Godly Homemaking wisdom for a peaceful and joyous home life. . ..
"Faint not; the miles to heaven are but few and short." -Samuel Rutherford
Cleaning Your Home
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"Living on His Income" by Mrs. White
"The Good Wife"
Teaching Home Economics
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"Dear Kitchen Saints"
Letters from an Iowa Housewife (Includes an Incredible Marriage Testimony as seen in "Above Rubies" Magazine!)
From "On The Banks of Plum Creek"
"After Laura and Mary had washed and wiped the dishes, swept the floor, made their bed, and dusted, they settled down with their books. But the house was so cozy and pretty that Laura kept looking up at it."
- Laura Ingalls Wilder
Human Frailty of the Godly Soul
"The life of Luther might suffice to give a thousand instances, and he was by no means of the weaker sort. His great spirit was often in the seventh heaven of exultation, and as frequently on the borders of despair. His very deathbed was not free from tempests, and he sobbed himself into his last sleep like a greatly wearied child."
"As for her, like most women, she had but one ambition. To be a good wife and a good mother, and to be beloved by her husband and children, was all she asked. [She was] a busy, affectionate, cheerful little housewife, whose voice would never be heard in the streets, but whose memory would always live in a few faithful hearts."
- Elizabeth Prentiss, 1800's.
A married woman who stays home. This is a lifelong vocation. It is an old-fashioned term, and something to be proud of. Not a "domestic engineer." Not a "home manager." An old fashioned housewife, who keeps the home, and abides there. - Mrs. White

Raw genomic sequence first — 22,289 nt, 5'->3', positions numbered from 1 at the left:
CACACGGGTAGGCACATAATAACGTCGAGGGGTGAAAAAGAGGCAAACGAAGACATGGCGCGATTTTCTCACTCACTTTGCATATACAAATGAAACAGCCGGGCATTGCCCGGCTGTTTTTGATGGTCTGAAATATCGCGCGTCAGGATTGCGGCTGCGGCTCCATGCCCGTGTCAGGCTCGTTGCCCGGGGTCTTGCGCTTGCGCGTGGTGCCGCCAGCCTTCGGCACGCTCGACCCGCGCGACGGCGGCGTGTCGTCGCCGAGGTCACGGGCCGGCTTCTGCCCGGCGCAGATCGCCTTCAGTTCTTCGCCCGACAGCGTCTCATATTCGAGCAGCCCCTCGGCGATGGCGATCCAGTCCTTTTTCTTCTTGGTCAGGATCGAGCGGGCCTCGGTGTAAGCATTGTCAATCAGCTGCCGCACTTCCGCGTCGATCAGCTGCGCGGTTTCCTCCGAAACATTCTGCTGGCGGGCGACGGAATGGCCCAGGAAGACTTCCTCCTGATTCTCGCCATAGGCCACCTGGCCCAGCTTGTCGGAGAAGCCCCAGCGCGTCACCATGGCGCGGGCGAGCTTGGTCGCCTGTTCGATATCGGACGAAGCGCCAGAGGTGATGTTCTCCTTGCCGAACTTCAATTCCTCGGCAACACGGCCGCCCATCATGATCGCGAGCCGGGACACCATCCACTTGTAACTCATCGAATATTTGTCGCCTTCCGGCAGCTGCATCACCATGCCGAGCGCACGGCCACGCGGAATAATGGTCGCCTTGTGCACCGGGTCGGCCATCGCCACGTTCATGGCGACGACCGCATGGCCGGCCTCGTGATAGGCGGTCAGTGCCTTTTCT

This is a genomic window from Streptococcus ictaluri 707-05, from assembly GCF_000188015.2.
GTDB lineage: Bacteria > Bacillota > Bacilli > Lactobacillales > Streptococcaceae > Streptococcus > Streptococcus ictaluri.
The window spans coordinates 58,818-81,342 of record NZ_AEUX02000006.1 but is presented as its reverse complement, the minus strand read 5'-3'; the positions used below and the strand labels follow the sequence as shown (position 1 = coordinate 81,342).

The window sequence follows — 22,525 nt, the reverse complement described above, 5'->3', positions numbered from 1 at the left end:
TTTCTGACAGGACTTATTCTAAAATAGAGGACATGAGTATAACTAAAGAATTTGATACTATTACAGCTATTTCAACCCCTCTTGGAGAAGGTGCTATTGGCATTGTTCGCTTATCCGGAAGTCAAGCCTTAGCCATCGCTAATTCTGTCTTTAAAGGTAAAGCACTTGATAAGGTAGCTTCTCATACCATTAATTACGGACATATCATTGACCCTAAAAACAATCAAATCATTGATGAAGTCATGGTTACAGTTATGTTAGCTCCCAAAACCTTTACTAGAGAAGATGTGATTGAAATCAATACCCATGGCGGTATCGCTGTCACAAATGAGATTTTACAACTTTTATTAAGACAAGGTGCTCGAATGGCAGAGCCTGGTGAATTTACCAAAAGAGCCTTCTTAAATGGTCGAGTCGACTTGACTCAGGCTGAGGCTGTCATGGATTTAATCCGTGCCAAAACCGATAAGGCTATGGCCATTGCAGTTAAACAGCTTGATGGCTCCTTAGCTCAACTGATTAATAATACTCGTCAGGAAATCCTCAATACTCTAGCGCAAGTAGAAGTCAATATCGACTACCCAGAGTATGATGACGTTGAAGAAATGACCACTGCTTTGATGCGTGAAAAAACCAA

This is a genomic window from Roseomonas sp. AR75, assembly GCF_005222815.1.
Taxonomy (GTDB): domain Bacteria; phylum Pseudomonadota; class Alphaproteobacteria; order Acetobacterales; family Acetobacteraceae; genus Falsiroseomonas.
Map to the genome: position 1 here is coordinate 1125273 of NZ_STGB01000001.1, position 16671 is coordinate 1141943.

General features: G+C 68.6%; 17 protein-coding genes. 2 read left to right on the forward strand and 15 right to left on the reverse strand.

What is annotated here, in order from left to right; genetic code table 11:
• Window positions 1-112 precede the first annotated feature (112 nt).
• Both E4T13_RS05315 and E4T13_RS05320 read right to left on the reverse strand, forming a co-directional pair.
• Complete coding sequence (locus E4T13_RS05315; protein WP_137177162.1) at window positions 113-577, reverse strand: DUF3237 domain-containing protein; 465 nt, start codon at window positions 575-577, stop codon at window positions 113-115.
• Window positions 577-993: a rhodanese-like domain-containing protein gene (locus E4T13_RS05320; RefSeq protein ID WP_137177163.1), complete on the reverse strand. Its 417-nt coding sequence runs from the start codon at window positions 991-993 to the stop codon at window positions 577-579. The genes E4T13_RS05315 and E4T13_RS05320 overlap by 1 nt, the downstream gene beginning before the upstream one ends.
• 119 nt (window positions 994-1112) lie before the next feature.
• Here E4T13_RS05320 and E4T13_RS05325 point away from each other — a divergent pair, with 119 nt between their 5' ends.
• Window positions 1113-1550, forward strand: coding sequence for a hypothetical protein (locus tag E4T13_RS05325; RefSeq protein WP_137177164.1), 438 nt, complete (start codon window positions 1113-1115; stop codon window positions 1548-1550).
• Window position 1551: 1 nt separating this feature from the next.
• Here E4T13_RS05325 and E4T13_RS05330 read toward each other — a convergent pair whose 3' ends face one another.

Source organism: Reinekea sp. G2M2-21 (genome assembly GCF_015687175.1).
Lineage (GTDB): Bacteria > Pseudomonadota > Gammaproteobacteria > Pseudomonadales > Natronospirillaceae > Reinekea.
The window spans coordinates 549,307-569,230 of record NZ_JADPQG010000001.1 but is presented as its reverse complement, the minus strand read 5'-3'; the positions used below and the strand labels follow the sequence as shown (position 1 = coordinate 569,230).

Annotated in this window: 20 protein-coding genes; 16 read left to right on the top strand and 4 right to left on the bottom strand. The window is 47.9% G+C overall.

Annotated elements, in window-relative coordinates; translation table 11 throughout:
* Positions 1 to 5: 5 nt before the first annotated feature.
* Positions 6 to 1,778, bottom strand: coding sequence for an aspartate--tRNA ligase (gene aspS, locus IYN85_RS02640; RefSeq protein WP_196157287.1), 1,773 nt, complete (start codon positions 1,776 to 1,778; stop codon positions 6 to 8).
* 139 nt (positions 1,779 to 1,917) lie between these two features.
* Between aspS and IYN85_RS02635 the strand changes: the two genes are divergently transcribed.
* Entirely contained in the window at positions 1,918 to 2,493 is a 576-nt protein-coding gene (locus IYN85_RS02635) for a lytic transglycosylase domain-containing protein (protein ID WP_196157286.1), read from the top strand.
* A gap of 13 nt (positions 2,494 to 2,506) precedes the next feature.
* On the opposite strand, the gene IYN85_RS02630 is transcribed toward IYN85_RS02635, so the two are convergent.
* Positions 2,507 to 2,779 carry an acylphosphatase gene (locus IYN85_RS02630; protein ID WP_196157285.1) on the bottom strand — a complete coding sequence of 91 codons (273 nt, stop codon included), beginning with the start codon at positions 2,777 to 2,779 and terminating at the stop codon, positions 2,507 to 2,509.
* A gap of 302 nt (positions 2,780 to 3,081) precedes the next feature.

When home got too difficult, distracting and unfriendly- to- quiet for my youngest homeschooler (15), I packed up his books and took him to the library. Every morning, we got dressed up and took his books to the large, elegant library in town. We went upstairs in the antique building with all its stately furniture, and sat in a large room, for 2 hours, and did his studies. It was inspiring!
It seemed like we were in Boston, sitting in one of the rooms at Harvard College. (Okay, I have a vivid imagination!) But the environment of that library inspired us to want to learn. . . To want to be quiet and to really study. While my teenager worked on his books, his math and his writing, I crocheted or read from John Wesley's journals. I sat across the table from my student and was available at any moment to help him. But we mostly worked quietly and independently because that is how the best of learning takes place - when one is thinking and analyzing on one's own.
At times we would take breaks. I would look at the archives of historic books in the vaults, or take in the old artwork on the walls. My student would walk through the different rooms and see what kinds of books were available. Then we would get back to our quiet little world of learning.
This daily excursion went on for months. All too soon, the season changed and many new patrons were arriving to use computers. The tables and desks in every room were crowded with people needing wifi, and that took away the beauty and the silence of the inspired world of old fashioned learning. So we stopped going.
I am remembering this today because, once again, my home has become crowded with noise, distractions and a great many people. The environment has become unfriendly to education. So I must find a way to turn my own stately old home into a library of sorts. I will work on enticing the family to want to sit and learn in any of the rooms. I must pull out exciting literature, decorate the walls with art that makes one think, and try my very best to compete with the allurement of video games, computers and television. Somehow, I will make my home into a pleasant type of library that is far more interesting than the distractions that go on here. And once I set my mind to do this, the happiness it brings me will be infectious! All the children will think learning is pleasant, and that studying is delightful. Even if it is only for 2 hours each day.